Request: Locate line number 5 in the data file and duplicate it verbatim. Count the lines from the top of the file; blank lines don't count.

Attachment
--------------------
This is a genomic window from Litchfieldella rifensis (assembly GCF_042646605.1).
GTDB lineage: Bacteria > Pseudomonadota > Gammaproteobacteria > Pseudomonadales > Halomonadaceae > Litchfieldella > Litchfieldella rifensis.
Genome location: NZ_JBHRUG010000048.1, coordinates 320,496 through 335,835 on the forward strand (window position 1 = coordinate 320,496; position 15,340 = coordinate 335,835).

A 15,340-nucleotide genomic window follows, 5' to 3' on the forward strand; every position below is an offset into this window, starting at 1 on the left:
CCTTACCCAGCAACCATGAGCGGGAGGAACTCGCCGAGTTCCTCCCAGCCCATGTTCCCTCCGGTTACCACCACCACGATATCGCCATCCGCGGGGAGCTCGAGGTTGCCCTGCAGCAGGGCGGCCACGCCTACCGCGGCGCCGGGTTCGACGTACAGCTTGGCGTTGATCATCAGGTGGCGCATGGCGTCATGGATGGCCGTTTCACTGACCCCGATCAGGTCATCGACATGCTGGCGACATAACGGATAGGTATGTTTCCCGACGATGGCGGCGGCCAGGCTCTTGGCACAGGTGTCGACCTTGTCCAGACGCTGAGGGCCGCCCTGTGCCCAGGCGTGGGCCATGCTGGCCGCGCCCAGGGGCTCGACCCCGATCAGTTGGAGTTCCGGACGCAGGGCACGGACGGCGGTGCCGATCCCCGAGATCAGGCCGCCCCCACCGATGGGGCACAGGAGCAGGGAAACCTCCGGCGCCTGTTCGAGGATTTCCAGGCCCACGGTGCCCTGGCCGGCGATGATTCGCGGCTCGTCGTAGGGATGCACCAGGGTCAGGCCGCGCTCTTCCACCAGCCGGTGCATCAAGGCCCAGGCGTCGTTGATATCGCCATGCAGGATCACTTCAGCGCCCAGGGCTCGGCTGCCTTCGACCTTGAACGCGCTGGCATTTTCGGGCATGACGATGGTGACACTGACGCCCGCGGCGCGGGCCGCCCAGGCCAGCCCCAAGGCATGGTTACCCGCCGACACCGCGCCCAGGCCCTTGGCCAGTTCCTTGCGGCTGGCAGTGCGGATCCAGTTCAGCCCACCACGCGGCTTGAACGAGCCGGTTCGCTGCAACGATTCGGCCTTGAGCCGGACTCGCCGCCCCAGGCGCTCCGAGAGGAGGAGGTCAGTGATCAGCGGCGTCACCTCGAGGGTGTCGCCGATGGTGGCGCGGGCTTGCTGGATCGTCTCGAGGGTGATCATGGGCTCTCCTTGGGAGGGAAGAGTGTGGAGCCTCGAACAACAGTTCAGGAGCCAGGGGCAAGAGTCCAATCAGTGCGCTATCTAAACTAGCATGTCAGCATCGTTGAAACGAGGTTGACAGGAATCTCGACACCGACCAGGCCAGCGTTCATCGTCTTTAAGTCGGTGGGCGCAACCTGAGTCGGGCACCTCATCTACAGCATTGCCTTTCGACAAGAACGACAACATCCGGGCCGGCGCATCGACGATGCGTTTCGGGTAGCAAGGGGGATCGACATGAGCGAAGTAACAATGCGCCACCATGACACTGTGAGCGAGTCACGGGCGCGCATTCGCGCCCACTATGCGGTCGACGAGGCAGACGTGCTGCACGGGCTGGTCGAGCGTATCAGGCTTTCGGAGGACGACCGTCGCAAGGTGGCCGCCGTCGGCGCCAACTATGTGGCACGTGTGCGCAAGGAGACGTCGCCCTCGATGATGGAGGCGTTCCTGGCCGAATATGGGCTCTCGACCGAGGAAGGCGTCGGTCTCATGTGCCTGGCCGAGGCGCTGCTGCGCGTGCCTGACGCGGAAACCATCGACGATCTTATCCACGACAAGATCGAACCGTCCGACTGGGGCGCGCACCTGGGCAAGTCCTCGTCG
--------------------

CCTTACCCAGCAACCATGAGCGGGAGGAACTCGCCGAGTTCCTCCCAGCCCATGTTCCCTCCGGTTACCACCACCACGATATCGCCATCCGCGGGGAGCTCGAGGTTGCCCTGCAGCAGGGCGGCCACGCCTACCGCGGCGCCGGGTTCGACGTACAGCTTGGCGTTGATCATCAGGTGGCGCATGGCGTCATGGATGGCCGTTTCACTGACCCCGATCAGGTCATCGACATGCTGGCGACATAACGGATAGGTATGTTTCCCGACGATGGCGGCGGCCAGGCTCTTGGCACAGGTGTCGACCTTGTCCAGACGCTGAGGGCCGCCCTGTGCCCAGGCGTGGGCCATGCTGGCCGCGCCCAGGGGCTCGACCCCGATCAGTTGGAGTTCCGGACGCAGGGCACGGACGGCGGTGCCGATCCCCGAGATCAGGCCGCCCCCACCGATGGGGCACAGGAGCAGGGAAACCTCCGGCGCCTGTTCGAGGATTTCCAGGCCCACGGTGCCCTGGCCGGCGATGATTCGCGGCTCGTCGTAGGGATGCACCAGGGTCAGGCCGCGCTCTTCCACCAGCCGGTGCATCAAGGCCCAGGCGTCGTTGATATCGCCATGCAGGATCACTTCAGCGCCCAGGGCTCGGCTGCCTTCGACCTTGAACGCGCTGGCATTTTCGGGCATGACGATGGTGACACTGACGCCCGCGGCGCGGGCCGCCCAGGCCAGCCCCAAGGCATGGTTACCCGCCGACACCGCGCCCAGGCCCTTGGCCAGTTCCTTGCGGCTGGCAGTGCGGATCCAGTTCAGCCCACCACGCGGCTTGAACGAGCCGGTTCGCTGCAACGATTCGGCCTTGAGCCGGACTCGCCGCCCCAGGCGCTCCGAGAGGAGGAGGTCAGTGATCAGCGGCGTCACCTCGAGGGTGTCGCCGATGGTGGCGCGGGCTTGCTGGATCGTCTCGAGGGTGATCATGGGCTCTCCTTGGGAGGGAAGAGTGTGGAGCCTCGAACAACAGTTCAGGAGCCAGGGGCAAGAGTCCAATCAGTGCGCTATCTAAACTAGCATGTCAGCATCGTTGAAACGAGGTTGACAGGAATCTCGACACCGACCAGGCCAGCGTTCATCGTCTTTAAGTCGGTGGGCGCAACCTGAGTCGGGCACCTCATCTACAGCATTGCCTTTCGACAAGAACGACAACATCCGGGCCGGCGCATCGACGATGCGTTTCGGGTAGCAAGGGGGATCGACATGAGCGAAGTAACAATGCGCCACCATGACACTGTGAGCGAGTCACGGGCGCGCATTCGCGCCCACTATGCGGTCGACGAGGCAGACGTGCTGCACGGGCTGGTCGAGCGTATCAGGCTTTCGGAGGACGACCGTCGCAAGGTGGCCGCCGTCGGCGCCAACTATGTGGCACGTGTGCGCAAGGAGACGTCGCCCTCGATGATGGAGGCGTTCCTGGCCGAATATGGGCTCTCGACCGAGGAAGGCGTCGGTCTCATGTGCCTGGCCGAGGCGCTGCTGCGCGTGCCTGACGCGGAAACCATCGACGATCTTATCCACGACAAGATCGAACCGTCCGACTGGGGCGCGCACCTGGGCAAGTCCTCGTCG